Posttraumatic stress disorder (PTSD) affects a significant proportion of the population, with general population estimates ranging from 6.4% to 6.8%. To-date there is no biological markers to identify individuals at risk for PTSD, and available treatments are only partially successful. Understanding the behavioral and neural mechanisms that underlie the development and maintenance of PTSD is important in order to inform and refine behavioral and pharmacotherapeutic interventions designed to improve patients'quality of life and, ideally, to prevent the disorder in the first place. One aspect of mst traumas that is widely ignored in the context of PTSD is the high levels of uncertainty surrounding highly adverse circumstances. In the battlefield, for example, soldiers are aware of the various dangers to themselves and others, but are seldom able to estimate the likelihood for the realization of those dangers. An adverse outcome combined with the distress of uncertainty is likely to be associated with more deleterious outcomes (e.g., greater severity of PTSD symptoms) than the same outcome in the absence of such distress. The individual's ability to cope with uncertainty may therefore determine their reaction to extreme harmful events, as well as their ability to psychologically adapt to such events. At the same time, the association of uncertainty with harmful outcomes may subsequently augment the individual's aversion for uncertainty. Behavioral economics analysis suggests that behavior under uncertainty is affected by the individual's weighting of two separate factors: (1) risk attitude, which reflects a trade-of between the probabilities of gains or losses, and the magnitude of those gains and losses~ and (2) ambiguity attitude, which reflects an individual's sensitivity to missing information about these probabilities. Neuroeconomics studies show that risk and ambiguity attitudes are reflected in the neural activation in regions of the medial prefrontal cortex (MPFC), the striatum and the amygdala, all areas that have been implicated in valuation processes in general. Intriguingly, these very same areas show structural and functional abnormalities in PTSD. In this proposal, we aim to characterize behavior under uncertainty and its neural correlates in trauma survivors with and without PTSD and healthy controls with no trauma experience. We hypothesize that individuals with PTSD will be more averse to ambiguity, and that trauma controls will be less averse to ambiguity compared to non-trauma-exposed controls. We further hypothesize that in individuals with PTSD activity in valuation areas, which normally reflects attitudes towards risk and ambiguity will cease to do so under conditions of ambiguous losses. We plan to test these hypotheses using a combination of functional MRI and experimental economics behavioral methods.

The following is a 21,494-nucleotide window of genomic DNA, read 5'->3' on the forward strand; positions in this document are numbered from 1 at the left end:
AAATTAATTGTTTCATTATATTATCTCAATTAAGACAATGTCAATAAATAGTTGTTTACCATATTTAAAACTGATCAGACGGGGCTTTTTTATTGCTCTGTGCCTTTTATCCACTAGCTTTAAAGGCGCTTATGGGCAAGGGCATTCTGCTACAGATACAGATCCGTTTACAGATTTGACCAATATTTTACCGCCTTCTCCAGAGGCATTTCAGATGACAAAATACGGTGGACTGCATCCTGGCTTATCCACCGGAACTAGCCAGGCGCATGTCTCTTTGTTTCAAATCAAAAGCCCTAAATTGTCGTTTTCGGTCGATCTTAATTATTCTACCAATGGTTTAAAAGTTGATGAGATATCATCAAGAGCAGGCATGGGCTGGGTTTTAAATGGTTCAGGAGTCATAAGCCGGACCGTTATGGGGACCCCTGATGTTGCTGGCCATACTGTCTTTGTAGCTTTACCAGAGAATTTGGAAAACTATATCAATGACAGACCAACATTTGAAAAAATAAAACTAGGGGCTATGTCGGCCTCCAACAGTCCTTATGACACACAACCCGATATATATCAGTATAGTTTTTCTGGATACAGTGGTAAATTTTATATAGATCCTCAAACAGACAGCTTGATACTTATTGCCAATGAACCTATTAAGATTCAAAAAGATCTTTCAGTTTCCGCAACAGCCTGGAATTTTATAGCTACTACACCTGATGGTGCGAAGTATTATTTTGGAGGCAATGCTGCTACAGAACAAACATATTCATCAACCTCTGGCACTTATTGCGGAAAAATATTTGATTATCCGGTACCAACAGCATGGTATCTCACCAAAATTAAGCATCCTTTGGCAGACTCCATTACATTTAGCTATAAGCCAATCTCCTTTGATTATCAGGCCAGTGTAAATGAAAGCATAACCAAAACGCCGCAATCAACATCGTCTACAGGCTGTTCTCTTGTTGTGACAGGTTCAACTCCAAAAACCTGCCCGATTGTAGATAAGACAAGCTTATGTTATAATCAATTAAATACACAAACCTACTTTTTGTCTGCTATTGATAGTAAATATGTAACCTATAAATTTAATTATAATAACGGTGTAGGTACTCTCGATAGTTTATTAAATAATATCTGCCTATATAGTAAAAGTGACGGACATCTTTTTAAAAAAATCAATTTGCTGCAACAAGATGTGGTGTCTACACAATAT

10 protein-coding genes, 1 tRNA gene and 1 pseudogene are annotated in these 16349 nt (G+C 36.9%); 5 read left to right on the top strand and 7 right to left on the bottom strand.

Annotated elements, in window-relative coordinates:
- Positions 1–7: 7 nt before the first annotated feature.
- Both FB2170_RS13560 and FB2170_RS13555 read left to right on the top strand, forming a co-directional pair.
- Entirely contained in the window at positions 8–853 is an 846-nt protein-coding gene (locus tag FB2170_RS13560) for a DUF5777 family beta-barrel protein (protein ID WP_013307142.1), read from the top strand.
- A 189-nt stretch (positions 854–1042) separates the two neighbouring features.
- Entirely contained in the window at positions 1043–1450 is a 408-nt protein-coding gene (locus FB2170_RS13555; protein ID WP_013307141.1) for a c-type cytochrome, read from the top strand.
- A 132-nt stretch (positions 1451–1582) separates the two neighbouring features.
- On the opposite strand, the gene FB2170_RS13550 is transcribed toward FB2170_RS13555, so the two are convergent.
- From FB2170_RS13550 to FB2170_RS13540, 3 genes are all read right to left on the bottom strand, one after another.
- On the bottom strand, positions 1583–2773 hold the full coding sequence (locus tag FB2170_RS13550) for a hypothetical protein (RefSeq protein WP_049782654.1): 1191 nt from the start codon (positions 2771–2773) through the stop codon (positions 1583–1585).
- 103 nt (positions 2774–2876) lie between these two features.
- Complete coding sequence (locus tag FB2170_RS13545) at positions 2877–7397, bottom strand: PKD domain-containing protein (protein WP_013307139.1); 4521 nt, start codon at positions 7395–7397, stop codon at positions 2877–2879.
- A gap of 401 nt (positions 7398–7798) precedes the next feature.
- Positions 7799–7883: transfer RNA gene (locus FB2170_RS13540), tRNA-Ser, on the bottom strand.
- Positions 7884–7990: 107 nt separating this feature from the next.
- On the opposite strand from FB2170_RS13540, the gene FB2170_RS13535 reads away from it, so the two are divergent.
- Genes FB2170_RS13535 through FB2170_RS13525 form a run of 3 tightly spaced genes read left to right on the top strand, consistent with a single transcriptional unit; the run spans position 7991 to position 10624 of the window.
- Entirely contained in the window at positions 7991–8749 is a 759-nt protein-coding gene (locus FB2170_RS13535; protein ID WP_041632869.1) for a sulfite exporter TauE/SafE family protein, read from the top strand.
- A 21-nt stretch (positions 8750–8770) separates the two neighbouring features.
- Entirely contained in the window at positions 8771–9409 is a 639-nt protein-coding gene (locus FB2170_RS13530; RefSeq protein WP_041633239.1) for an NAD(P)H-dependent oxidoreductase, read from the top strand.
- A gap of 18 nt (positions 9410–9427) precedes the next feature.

Our attitudes towards uncertainty shape nearly every aspect of our behavior, including our reactions to extreme adverse outcomes whose occurrence is uncertain, such as being in an accident or the death of a loved one. Is intolerance to uncertainty associated with PTSD? We propose an analysis of the precise behavioral and neural basis of uncertainty attitudes in trauma survivors with and without PTSD and healthy controls with no trauma experience to better understand the neural basis of PTSD. Such understanding will inform and refine behavioral and pharmacotherapeutic interventions designed to improve patients'quality of life and, ideally, to prevent the disorder in the first place.
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